In regions where many other trees could not survive, they will keep your property beautiful while providing shade, structure, and wildlife sustenance, and protecting your home from soil erosion, strong winds, and other weather patterns.
Whether you choose tough and adaptable specimens like the Eastern Red Cedar and Common Hackberry or a more delicate ornamental like the Bay Laurel, these trees will benefit your property with their adaptability.
For more drought-tolerant landscaping options, check out these zone 9 palm trees, many are not only drought, but salt and wind tolerant too!
- 10 Evergreen Privacy Trees You Can Grow in USDA Zone 9
- 9 Fast-Growing Trees for USDA Zone 9 Landscapes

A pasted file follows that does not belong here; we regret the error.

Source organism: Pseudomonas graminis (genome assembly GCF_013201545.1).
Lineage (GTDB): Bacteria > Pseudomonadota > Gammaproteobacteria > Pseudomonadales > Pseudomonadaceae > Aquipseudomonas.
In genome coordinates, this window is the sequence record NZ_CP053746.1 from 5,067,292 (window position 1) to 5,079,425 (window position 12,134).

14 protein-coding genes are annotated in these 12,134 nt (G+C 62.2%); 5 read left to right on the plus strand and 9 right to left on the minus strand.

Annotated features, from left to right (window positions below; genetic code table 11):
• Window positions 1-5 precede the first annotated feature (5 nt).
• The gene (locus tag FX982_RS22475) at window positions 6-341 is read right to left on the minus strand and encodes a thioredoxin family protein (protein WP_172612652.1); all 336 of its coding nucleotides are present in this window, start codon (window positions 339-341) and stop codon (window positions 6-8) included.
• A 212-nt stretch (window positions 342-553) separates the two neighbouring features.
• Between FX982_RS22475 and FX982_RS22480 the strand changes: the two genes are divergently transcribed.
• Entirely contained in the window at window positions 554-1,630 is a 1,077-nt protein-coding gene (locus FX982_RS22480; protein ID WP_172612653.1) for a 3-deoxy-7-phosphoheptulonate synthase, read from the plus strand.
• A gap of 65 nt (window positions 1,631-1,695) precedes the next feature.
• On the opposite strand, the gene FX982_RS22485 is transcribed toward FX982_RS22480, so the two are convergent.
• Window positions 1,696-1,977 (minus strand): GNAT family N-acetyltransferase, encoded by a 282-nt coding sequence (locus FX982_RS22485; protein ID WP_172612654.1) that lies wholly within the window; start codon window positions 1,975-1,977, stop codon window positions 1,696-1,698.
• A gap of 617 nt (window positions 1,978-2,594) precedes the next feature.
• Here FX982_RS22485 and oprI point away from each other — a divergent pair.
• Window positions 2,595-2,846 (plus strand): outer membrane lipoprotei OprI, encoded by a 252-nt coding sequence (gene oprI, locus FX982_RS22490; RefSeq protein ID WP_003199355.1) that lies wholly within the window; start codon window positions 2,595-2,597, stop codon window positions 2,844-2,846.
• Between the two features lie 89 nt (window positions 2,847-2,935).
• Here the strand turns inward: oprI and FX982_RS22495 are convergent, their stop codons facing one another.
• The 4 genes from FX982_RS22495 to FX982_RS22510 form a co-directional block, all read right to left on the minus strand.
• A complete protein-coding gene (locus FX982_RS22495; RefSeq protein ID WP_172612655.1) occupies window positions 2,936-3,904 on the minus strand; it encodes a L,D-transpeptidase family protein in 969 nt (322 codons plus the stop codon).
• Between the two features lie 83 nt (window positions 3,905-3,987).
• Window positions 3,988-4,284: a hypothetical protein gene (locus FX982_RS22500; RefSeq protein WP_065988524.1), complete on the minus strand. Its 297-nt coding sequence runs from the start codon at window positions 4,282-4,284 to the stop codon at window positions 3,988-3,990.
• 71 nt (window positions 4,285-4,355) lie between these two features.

- 8 USDA Zone 9 Trees With Non-Invasive Root Systems
- 16 USDA Zone 9 Fruit Trees to Grow for Bountiful Harvests!
- 7 Palm Trees for USDA Zone 9 (for a Tropical Touch)
Shannon has always loved looking after trees and plants since as long as she can remember. She grew up gardening with her family in their off-grid home and looking after her neighbor’s plant nursery.
As a child she also participated in native tree replanting, and as an adult has volunteered in reforestation programs in northern Vietnam. Today, she puts her horticultural efforts into tending her vegetable and herb gardens, and learning about homesteading and permaculture.
When she’s not reading, writing, and gardening, she’ll be out fishing and foraging for edible flora and fungi in the countryside around her home.